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"If you want some accessible but informative insight into football then I suggest you couldn't do better than the Political Economy of Football website, which is not only intelligible but comes with the added bonus of being written by Addicks fan Wyn Grant."
Ben Hayes - Charlton Athletic programme

Foundation of Light


Anyone who has read the excellent diaries penned by the independently minded former MP Chris Mullin would be aware that Sunderland has faced economic challenges.   Curiously, Mullin only rarely refers to the football club, but he doesn't seem to be a fan of football in general.

The football club employs 1,200 people (although most of those are part-timers used at home games) and turns over £80m annually.   Home games bring about £45m a year into Sunderland.   The 49,000-seater Stadium of Light has also developed a reputation for big rock concerts, hosting Bruce Springsteen, Coldplay and Take That.

The club spent £20m in the transfer window and has set itself the goal of finishing in the top 10 of the Premiership and qualifying for the Premier League.   Its Foundation of Light charity works with more than 42.000 young people and their families each year.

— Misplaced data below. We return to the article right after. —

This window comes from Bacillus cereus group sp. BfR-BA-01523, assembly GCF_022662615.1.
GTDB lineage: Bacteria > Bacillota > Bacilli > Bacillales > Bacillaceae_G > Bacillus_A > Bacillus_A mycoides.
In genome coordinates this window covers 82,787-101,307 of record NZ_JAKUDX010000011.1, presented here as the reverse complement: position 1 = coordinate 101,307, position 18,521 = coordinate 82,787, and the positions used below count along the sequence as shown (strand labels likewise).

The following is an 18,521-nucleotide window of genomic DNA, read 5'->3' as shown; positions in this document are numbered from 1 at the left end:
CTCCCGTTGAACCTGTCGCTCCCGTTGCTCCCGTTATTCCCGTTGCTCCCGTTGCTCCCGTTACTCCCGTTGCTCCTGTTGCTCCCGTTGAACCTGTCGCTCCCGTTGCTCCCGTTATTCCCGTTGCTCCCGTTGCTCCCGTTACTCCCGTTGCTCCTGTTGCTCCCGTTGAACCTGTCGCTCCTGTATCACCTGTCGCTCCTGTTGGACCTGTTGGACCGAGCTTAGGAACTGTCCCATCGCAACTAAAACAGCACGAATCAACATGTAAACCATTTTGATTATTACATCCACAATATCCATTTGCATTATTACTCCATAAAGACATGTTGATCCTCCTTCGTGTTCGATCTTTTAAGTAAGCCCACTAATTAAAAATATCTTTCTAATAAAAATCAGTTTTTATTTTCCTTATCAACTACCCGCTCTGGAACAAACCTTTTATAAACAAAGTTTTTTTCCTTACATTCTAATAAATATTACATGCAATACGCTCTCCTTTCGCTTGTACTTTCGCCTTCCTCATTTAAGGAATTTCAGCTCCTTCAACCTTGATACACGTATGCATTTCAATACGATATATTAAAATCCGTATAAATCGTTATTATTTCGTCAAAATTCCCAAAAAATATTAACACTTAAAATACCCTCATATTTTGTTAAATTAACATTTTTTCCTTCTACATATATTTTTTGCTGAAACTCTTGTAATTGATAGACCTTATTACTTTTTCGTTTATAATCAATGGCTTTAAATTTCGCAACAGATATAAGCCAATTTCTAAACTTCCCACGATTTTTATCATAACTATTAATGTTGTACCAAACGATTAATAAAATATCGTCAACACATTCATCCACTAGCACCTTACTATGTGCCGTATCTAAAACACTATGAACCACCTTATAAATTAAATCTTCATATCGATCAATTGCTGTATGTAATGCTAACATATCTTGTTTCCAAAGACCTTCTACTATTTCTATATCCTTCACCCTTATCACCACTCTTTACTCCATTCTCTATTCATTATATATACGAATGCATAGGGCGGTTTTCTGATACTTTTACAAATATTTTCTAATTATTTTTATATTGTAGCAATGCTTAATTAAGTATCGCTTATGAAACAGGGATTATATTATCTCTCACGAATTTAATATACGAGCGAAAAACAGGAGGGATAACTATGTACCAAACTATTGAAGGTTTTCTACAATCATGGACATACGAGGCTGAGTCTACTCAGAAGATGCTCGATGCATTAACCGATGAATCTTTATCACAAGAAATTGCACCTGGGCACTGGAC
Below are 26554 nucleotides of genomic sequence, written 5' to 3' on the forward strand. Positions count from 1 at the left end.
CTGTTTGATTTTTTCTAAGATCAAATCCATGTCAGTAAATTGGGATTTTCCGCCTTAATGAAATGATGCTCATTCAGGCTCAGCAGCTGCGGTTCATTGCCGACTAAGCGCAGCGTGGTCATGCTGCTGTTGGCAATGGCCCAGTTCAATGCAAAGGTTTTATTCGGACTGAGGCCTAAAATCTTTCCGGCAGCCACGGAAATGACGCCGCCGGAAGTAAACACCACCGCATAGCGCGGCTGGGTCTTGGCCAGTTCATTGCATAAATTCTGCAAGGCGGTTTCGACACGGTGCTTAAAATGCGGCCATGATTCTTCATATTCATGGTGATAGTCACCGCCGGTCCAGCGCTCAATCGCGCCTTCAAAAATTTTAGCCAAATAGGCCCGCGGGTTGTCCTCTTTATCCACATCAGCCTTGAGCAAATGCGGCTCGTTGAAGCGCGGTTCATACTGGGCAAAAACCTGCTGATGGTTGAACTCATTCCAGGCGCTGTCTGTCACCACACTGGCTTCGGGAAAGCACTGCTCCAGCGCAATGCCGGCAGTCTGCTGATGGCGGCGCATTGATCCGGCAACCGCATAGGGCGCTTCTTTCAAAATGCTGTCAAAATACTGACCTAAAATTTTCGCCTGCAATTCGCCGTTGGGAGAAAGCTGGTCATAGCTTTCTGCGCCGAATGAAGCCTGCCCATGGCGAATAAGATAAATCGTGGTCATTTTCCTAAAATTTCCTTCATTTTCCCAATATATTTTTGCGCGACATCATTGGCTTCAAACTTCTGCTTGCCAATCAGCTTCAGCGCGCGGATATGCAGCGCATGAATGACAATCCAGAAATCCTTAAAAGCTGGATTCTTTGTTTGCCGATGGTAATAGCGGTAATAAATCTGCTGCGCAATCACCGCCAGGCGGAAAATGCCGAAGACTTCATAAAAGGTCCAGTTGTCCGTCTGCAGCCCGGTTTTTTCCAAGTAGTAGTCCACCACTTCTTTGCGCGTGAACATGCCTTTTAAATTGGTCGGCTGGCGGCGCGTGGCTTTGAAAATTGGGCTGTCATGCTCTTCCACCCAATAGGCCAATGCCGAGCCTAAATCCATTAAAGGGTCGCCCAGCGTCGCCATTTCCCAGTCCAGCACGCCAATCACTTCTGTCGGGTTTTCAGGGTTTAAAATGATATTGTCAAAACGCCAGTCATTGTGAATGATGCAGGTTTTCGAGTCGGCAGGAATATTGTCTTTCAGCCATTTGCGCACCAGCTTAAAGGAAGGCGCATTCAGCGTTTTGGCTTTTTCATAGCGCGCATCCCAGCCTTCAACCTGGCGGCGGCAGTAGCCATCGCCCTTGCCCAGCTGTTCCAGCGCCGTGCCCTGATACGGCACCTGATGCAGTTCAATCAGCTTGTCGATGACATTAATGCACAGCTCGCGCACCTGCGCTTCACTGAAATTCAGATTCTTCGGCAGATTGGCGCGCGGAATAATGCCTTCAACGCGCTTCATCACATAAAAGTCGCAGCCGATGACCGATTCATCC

The club is also developing its profile in Africa through its shirt sponsor Invest in Africa, a not-for-profit initiative that promotes Africa as an attractive investment destination.   Economic growth in the continent was over 5 per cent last year, challenging the belief that Africa is only about poverty and distress.   The number of middle income families is growing all the time.

Interest in Sunderland AFC is growing particularly in east and central Africa.   The recent derby with Newcastle was shown by Ulimwengu wa Soka, BBC Swahili's flagship football programme.